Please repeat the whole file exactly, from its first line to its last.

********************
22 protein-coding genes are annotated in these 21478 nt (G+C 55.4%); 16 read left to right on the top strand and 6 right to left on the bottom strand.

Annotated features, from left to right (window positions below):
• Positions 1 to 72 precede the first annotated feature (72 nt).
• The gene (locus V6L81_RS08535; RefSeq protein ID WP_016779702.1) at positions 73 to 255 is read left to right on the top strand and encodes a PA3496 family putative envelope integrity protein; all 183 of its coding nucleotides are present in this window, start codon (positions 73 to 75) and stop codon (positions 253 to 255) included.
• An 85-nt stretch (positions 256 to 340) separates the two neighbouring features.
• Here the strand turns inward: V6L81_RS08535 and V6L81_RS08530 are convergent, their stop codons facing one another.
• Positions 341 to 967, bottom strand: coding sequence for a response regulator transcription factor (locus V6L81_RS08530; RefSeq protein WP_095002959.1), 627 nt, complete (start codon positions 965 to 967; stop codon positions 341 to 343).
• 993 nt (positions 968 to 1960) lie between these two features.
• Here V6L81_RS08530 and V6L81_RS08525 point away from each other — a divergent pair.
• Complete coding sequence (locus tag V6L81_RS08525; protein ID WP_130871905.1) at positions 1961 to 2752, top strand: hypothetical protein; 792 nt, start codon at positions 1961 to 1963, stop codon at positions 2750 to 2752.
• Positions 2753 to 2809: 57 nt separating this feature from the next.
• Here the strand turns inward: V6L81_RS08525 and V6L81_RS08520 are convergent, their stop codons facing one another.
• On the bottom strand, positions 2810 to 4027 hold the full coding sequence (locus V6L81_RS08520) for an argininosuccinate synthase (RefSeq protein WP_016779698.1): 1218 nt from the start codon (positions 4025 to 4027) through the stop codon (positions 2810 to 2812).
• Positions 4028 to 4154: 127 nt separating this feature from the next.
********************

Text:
22 protein-coding genes are annotated in these 21478 nt (G+C 55.4%); 16 read left to right on the top strand and 6 right to left on the bottom strand.

Annotated features, from left to right (window positions below):
• Positions 1 to 72 precede the first annotated feature (72 nt).
• The gene (locus V6L81_RS08535; RefSeq protein ID WP_016779702.1) at positions 73 to 255 is read left to right on the top strand and encodes a PA3496 family putative envelope integrity protein; all 183 of its coding nucleotides are present in this window, start codon (positions 73 to 75) and stop codon (positions 253 to 255) included.
• An 85-nt stretch (positions 256 to 340) separates the two neighbouring features.
• Here the strand turns inward: V6L81_RS08535 and V6L81_RS08530 are convergent, their stop codons facing one another.
• Positions 341 to 967, bottom strand: coding sequence for a response regulator transcription factor (locus V6L81_RS08530; RefSeq protein WP_095002959.1), 627 nt, complete (start codon positions 965 to 967; stop codon positions 341 to 343).
• 993 nt (positions 968 to 1960) lie between these two features.
• Here V6L81_RS08530 and V6L81_RS08525 point away from each other — a divergent pair.
• Complete coding sequence (locus tag V6L81_RS08525; protein ID WP_130871905.1) at positions 1961 to 2752, top strand: hypothetical protein; 792 nt, start codon at positions 1961 to 1963, stop codon at positions 2750 to 2752.
• Positions 2753 to 2809: 57 nt separating this feature from the next.
• Here the strand turns inward: V6L81_RS08525 and V6L81_RS08520 are convergent, their stop codons facing one another.
• On the bottom strand, positions 2810 to 4027 hold the full coding sequence (locus V6L81_RS08520) for an argininosuccinate synthase (RefSeq protein WP_016779698.1): 1218 nt from the start codon (positions 4025 to 4027) through the stop codon (positions 2810 to 2812).
• Positions 4028 to 4154: 127 nt separating this feature from the next.